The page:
Real Estate

Vancouver housing bubble?

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  • Jun 24th, 2017 7:07 am
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Dec 14, 2007
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choclover wrote:
Mar 8th, 2017 11:18 am
It is no secret that wages in Vancouver do not even come close to supporting the real estate market prices. Clearly, the cash that is pushing the prices up must be coming from somewhere. And if the exorbitant prices were due to low interest rates, the prices would be exorbitant all over Canada, which they are not. Will be interesting to see if the cash that pushed the prices up stays in Vancouver real estate or moves elsewhere.
That's a simplistic view. Prices are HIGH throughout Canada, but you're right not exorbitant. Locals across Canada outside of Vancouver/Calgary/Toronto are somewhat immune to HAM (Hot Asian Money) Fear. There are simply fewer Asians in those places. Places like Vancouver/Toronto have high immgrant populations. It's easy to spread mania when 40% of your population "looks different." As such, locals (Asian Canadians included) are more affected by "alleged reports" that all the property is being bought up by China. The same tactics and strategy can't work the same in Windor, ON... Kamloops, BC, or Red Deer, AB.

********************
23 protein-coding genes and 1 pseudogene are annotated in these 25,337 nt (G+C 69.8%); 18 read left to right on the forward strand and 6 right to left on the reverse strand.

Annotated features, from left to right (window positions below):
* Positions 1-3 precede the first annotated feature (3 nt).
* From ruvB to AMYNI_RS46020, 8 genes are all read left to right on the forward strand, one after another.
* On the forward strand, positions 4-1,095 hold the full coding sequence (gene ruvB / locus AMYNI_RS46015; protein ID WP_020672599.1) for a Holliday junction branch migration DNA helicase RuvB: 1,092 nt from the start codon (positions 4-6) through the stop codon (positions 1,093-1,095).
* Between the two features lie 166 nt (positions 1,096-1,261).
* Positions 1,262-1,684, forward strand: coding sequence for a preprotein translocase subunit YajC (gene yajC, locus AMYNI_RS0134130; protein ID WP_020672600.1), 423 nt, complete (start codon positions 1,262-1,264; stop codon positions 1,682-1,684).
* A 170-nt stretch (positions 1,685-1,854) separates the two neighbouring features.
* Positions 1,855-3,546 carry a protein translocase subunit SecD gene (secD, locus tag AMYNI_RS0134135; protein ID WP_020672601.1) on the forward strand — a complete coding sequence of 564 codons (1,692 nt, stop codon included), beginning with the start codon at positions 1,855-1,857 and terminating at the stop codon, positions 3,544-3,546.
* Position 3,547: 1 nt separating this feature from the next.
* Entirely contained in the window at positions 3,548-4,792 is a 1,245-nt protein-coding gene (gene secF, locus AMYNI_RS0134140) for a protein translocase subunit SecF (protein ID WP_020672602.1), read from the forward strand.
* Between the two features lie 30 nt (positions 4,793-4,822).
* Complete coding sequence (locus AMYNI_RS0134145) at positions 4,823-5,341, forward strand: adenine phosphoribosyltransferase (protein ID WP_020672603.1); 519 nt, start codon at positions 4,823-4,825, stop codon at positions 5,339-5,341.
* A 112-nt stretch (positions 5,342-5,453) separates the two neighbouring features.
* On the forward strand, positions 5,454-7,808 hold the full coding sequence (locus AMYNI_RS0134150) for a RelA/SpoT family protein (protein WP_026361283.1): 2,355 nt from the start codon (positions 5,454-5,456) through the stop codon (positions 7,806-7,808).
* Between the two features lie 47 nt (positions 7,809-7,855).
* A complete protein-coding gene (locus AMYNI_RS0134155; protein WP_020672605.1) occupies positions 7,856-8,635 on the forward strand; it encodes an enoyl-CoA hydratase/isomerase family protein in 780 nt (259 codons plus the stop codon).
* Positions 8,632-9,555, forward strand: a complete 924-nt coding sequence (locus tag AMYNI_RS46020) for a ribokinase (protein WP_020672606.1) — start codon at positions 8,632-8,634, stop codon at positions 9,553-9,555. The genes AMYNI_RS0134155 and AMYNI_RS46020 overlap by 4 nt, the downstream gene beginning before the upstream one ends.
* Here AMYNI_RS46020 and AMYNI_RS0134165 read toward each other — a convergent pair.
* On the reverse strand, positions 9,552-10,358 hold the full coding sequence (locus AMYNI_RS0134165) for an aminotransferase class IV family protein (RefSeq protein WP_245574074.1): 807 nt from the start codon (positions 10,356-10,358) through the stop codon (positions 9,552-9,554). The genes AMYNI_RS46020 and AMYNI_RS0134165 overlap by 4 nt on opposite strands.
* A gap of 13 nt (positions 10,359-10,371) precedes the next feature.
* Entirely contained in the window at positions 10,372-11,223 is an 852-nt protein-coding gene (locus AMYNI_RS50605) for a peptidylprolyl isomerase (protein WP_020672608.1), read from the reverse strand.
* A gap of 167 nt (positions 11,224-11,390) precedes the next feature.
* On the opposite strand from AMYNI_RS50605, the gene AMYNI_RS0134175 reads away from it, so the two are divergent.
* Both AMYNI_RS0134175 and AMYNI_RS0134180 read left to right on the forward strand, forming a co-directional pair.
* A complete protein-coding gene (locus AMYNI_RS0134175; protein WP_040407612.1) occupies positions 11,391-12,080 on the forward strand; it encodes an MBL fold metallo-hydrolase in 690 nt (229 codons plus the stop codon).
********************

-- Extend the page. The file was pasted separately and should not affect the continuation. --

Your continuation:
Of course it's not ONLY cheap money that has led to this. There's a BIG portion of FOMO and HAM Phobia that plays into it as well.

A small HAM tax in BC doesn't prevent a Chinese Millionaire from buying a property here. IT's a footnote, to them.

Calgary has been in the doldrums for a long while now... no HAM tax there. Their RE is connected to oil prices, somewhat.

The cash IS coming from somewhere else. Mostly DEBT. It's just that this affects places like Vancouver/Toronto more, because there is a more visible interest from the Asian community and there are larger Canadian-citizen Asians in these places. Also, over the last 20 years, RE has become a speculative buy, instead of an investment. This perception is part of what has changed. Unfortunately, speculative plays can end up badly for those that overleverage themselves.
I'd love to write history... in advance.
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craftsman wrote:
Mar 9th, 2017 4:25 pm
Depends on your point of view. Judging from the popularity of the program, at least two parties think it's a great deal - the first time home buyer and the condo developers. Granted it adds to the debt level of the buyers but then realistically, many of those first time buyers weren't thinking clearly before as the pricing of housing moved up rapidly.